The Jutes, or Iuti, originate from the north and west of the Danish Peninsula, the Jutes have a legacy of migration, and formed the nexus of the Great Migration. Large men and women, they are believed to defend from intermarriage between Angles and Jotuns, hence the name Jutes.
The Angles were a tribe living to the south of the Jotuns, and often in conflict with them. They claim descent from those who turned back the Jotuns long ago, and saw the Jutes as just an other iteration of that ancient conflict.
The name Saxon is derived from the small knife unique to their tribe. Closely related to the Angles, the Batavi, and the Chatti, their movement south of the Rhine pushed the Ripurian and Salians franks into conflict with the romans.
It is said that the Franks descend from a band of thirteen thousand trojans led by Priam and Atenor, who, escaping the sack of their great city, fled north through macedonia, dalmatia, and germany, eventually coming to a rest in North Central Germany, founding a now lost city of Sicambria. There, they intermarried with locals such as the Chatti, Ripurians, and Salians, and came into conflict with the sixth legion based in Mainz, early in the third century. There, they received the name Franks, after their use of javelins.
The Great Migration Edit
The reasons behind the migrations of the Saxons, Franks, and Jutes into the areas of Northern Italy is poorly understood. Some scholars argue that they were displaced by other migrants into the area, while others argue that climactic change is responsible. Certainly the eddas and stories of these people are not very helpful, speaking of the migration in poetic terms. They write that the people of the tribes of the Saxons, Franks, and Jutes were chased southwards by the “Frozen fangs of the hounds of Hel,” phrasing that can be interpreted both ways.
Either way, the Semi-mythical Jutish King Hrothgar “The Wanderer” is the one said to have gathered his tribe and travelled southwards. Many fanciful stories accompany the travels, exploring the great many varied people they encountered along the way. Like many such mythical travel stories, not much truth should be attributed to them, as they speak of tribes of people without heads, or with eyes on their hands, or with the legs of dogs. Ultimately, however, As the Jutes travelled south, they gathered to their migration tribes of Saxons and Franks, many who swore oaths of loyalty and fealty to King Hrothgar. It is during this migration, also, that the the people of King Hrothgar first encountered the teachings of “The White Christ.” For some reason, perhaps because of the informal interaction between the faiths (no records of active missionaries or saints exist among the migration), Christian stories were incorporated into the already disparate mythology of the Jutes, Saxons, and Franks. As literacy was introduced, many of the stories were written down, and by the time official missionaries were sent from Rome, the Faith of the All-father was already established and vibrant, nearly untouchable, especially as many adherents saw christianity as only slightly different than their own faith.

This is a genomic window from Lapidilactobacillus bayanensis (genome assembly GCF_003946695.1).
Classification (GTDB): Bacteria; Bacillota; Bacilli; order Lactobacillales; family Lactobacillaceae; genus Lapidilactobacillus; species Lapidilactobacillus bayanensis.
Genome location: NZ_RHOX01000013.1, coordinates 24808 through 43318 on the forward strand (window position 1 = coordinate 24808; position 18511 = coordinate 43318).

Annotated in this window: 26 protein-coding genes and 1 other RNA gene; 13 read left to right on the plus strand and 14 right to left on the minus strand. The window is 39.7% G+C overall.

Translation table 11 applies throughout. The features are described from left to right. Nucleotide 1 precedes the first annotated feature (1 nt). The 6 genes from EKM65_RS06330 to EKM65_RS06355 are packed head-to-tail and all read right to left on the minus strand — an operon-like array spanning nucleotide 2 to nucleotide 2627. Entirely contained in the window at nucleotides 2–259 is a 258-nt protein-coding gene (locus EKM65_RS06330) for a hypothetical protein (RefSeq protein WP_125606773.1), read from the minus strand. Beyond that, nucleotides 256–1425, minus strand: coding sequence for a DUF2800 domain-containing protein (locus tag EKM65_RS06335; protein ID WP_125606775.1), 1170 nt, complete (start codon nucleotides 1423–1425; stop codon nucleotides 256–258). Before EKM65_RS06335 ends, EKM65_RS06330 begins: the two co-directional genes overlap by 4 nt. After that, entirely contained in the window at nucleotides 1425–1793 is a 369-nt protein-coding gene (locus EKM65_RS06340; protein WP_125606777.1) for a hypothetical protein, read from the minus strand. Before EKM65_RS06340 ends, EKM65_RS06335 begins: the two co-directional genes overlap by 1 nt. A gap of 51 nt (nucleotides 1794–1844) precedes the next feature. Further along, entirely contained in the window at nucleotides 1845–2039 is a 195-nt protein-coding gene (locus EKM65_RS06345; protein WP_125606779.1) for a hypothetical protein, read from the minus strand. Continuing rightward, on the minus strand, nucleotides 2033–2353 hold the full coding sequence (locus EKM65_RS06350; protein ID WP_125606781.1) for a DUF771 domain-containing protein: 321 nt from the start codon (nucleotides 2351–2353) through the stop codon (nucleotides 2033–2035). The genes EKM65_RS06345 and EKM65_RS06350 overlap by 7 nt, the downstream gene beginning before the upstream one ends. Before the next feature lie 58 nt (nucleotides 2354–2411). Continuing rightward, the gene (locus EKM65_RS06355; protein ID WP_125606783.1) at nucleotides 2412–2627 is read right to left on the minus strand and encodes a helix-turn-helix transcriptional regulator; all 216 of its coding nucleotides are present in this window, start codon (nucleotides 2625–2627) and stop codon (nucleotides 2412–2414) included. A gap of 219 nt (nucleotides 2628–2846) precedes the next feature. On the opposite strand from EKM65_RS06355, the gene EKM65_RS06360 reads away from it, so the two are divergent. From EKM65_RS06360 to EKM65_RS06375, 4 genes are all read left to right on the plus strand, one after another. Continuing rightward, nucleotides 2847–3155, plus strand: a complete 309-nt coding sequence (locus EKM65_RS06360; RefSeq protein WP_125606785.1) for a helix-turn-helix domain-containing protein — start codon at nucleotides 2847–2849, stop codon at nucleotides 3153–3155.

Though the stories tell of King Hrothgar establishing the city of Meduseld on the shores of the Adriatic, most scholars agree that the migration would have taken generations. Regardless, the vibrant port city was established at the mouth of the Po river, and grew in size. It served as the Home of the Kings of Nornidr before their conquest of Venehar (venice) by King Nordabard.